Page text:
Commerce 4BB3: Examining employment challenges facing Black Canadians

October 8, 2020 |
Contributed by Frances Tuer, Assistant Professor, Human Resources and Management

Two young women greeting each other by bumping elbows

Systemic racism can be said to be many things: It is a social and political issue, an economic and historical one, and a challenge that is both deeply personal and universally present in our lives today. As a business school focused on transforming business and society, we know that racial discrimination is also very much a business issue.

Assistant Professor Frances Tuer

Assistant Professor Frances Tuer

DeGroote’s fourth-year Recruitment and Selection course educates students about the role of bias in staffing practices and helps them develop a more nuanced understanding of employment equity, diversity, and inclusion. For example, students will examine how racial discrimination influences the recruitment and selection process of Black students.

Commerce 4BB3: Recruitment and Selection

Wells Fargo CEO Charlie Scharf recently found himself in trouble when he said that the failure to achieve diversity goals was due to “a very limited pool of Black talent to recruit from.” He later apologized, citing his own unconscious bias. While unconscious bias might be a contributing factor, many other structural factors lead to perceptions of lack of Black talent:

A disproportionate number of Black students in North America are streamed into college or vocational programs as they enter high school. They are then ineligible at age 14 to obtain the four-year degree that many firms now require post-secondary graduates to have and promotion within the organization later. Whether a degree is needed is another story.

Do Black students who acquire the required competencies or the preferred educational credentials have a smooth ride? Unfortunately, the answer is no. Young Black persons confront many other barriers during the recruitment and selection stages during the hiring process.

Many employers tend to recruit from the same pools over and over. Suppose that pool from a university or college does not have many Black students. In that case, the perception starts to take hold that there are no qualified Black students when the truth is that they are swimming in other, possibly more interesting, pools. Making the situation worse, organizations are often unaware of Black applicants’ lack of representation in their websites’ recruitment images and messaging.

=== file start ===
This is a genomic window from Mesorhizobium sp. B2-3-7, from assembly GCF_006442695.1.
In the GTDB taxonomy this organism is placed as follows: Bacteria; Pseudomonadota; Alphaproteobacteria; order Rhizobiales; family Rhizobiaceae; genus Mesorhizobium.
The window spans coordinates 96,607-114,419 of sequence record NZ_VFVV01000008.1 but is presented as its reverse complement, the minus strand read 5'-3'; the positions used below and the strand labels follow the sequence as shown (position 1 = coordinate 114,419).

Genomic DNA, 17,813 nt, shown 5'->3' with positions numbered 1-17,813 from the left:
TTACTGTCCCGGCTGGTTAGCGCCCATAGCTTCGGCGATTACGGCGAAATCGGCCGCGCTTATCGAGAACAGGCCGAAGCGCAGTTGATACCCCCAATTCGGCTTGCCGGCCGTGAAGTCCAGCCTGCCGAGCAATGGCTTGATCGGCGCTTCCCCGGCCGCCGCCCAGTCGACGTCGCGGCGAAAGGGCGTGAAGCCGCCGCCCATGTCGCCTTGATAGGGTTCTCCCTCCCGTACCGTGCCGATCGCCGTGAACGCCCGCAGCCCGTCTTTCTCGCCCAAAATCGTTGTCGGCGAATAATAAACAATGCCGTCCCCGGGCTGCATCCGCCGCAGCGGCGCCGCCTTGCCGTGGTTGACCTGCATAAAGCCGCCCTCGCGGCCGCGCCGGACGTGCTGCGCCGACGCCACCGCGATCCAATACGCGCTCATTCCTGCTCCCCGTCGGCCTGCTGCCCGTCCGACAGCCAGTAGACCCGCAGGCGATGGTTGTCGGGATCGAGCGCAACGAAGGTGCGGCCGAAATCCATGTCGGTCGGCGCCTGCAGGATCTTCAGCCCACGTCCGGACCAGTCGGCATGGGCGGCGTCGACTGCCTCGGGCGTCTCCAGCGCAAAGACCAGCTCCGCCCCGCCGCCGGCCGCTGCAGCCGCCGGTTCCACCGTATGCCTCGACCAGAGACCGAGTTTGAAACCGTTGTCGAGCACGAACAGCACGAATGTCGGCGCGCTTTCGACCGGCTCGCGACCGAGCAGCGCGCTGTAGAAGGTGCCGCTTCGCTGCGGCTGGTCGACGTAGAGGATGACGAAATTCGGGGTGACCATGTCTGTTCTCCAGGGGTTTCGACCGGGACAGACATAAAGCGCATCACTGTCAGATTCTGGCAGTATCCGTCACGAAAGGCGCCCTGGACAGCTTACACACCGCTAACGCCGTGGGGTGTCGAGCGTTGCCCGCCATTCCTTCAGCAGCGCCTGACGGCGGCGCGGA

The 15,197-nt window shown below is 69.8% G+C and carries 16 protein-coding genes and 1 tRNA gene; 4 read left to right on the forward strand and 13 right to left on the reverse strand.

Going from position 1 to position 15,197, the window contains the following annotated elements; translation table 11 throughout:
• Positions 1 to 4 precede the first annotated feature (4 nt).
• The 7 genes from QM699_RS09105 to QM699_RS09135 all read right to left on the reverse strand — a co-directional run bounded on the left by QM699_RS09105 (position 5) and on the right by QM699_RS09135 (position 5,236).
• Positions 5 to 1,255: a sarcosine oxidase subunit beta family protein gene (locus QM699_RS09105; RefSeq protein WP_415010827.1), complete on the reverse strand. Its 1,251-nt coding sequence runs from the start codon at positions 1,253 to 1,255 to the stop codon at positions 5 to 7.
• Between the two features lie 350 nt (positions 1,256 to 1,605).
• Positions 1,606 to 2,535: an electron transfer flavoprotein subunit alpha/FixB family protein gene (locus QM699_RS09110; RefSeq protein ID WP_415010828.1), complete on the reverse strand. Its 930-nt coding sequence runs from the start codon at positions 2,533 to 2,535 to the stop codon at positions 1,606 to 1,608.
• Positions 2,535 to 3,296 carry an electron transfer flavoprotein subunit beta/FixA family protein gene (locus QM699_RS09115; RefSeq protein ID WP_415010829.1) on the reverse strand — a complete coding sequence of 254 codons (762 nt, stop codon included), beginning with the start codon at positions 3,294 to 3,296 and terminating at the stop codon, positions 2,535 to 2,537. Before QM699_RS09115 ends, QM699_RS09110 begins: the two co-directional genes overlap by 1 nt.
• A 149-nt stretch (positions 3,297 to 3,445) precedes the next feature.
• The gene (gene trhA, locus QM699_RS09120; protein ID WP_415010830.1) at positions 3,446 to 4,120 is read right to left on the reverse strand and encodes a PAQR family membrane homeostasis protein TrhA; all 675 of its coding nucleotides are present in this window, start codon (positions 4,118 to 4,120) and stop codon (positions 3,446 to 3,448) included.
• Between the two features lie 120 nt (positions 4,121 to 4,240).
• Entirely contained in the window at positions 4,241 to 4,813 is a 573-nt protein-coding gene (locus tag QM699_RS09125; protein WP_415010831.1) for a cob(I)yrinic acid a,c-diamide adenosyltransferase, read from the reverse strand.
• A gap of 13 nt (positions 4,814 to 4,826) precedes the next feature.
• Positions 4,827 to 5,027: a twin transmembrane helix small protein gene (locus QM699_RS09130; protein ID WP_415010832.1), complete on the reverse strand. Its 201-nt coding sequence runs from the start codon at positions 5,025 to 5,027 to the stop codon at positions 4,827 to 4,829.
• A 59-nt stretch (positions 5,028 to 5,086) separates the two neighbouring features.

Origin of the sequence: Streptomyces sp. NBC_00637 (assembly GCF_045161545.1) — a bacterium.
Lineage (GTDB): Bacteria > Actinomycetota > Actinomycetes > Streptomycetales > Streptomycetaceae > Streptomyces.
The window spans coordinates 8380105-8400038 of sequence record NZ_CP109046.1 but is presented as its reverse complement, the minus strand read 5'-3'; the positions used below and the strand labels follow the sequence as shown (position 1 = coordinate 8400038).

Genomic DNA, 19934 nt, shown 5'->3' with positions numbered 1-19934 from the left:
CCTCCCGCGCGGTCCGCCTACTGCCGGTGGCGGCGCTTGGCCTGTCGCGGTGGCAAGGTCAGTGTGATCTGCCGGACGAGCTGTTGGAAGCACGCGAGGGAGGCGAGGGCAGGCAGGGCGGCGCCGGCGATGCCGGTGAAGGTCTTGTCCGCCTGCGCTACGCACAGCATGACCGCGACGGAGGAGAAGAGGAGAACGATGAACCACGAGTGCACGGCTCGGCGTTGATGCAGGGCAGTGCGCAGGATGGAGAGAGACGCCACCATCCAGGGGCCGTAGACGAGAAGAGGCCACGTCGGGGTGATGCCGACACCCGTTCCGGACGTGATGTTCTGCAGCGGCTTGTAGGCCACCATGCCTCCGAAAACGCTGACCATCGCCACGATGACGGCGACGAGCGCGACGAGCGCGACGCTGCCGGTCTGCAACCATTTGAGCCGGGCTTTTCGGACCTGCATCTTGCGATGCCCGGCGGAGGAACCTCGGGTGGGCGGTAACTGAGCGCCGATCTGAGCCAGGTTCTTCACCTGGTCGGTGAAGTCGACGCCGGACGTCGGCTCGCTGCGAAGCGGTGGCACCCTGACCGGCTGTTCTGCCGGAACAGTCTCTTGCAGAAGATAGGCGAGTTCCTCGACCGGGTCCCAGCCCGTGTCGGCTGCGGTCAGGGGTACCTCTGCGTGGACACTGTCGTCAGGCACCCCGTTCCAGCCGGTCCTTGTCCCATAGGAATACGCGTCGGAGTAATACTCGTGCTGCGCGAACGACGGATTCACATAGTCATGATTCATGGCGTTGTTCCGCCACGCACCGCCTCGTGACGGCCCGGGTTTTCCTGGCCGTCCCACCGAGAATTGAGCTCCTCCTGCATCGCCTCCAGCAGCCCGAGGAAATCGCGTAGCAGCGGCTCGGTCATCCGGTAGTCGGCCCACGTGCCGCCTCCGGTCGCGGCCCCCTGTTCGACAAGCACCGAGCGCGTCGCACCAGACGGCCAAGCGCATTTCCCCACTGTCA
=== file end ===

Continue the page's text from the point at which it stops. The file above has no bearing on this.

Race-based bias occurs at every stage during the selection process. For instance, Black applicants get screened out due to “non-Caucasian” names, Black hairstyles, or their skin’s darkness. Bias also occur based on where the person went to school and where they live, especially if those places are unfamiliar to the recruiter. Tests used in selection, such as cognitive ability and integrity tests, are not race or culture neutral. The relationships between test scores and job performance do not show the same pattern as for Caucasian applicants.

It is tempting to think that unconscious bias is the root cause. Many organizations believe that these biases can be easily “fixed” with awareness training or personnel/leadership change, but it is not that simple. The evidence clearly shows that racial discrimination is systemic – the experience of minority applicants in an organization’s hiring process is vastly different from most applicants’ experience. To paraphrase George Orwell, “All job seekers are equal, but some job seekers are more equal than others.”

At the end of this course, students will critically evaluate the recruitment and selection practices being used by organizations and develop processes tailored to improving workplace diversity through recruitment. DeGroote is educating a new generation of business professionals who will be ready to meet challenges head-on and make the changes necessary to create a more inclusive, compassionate world.

Leave a Reply

Your email address will not be published. Required fields are marked *

Comment Policy

We generally welcome discussion on our blog posts. However, we reserve the right to edit or delete comments in certain situations:

  • Comments which include unrelated or suspicious links or messages (spam).
  • Comments which are off topic.
  • Comments which attack or threaten individuals or a group of people.
  • Comments which include profanity or messages that would generally be considered offensive or inappropriate by the McMaster community.

This site is moderated by the DeGroote Marketing and Community Engagement team. If you have any questions please email Jared Lenover.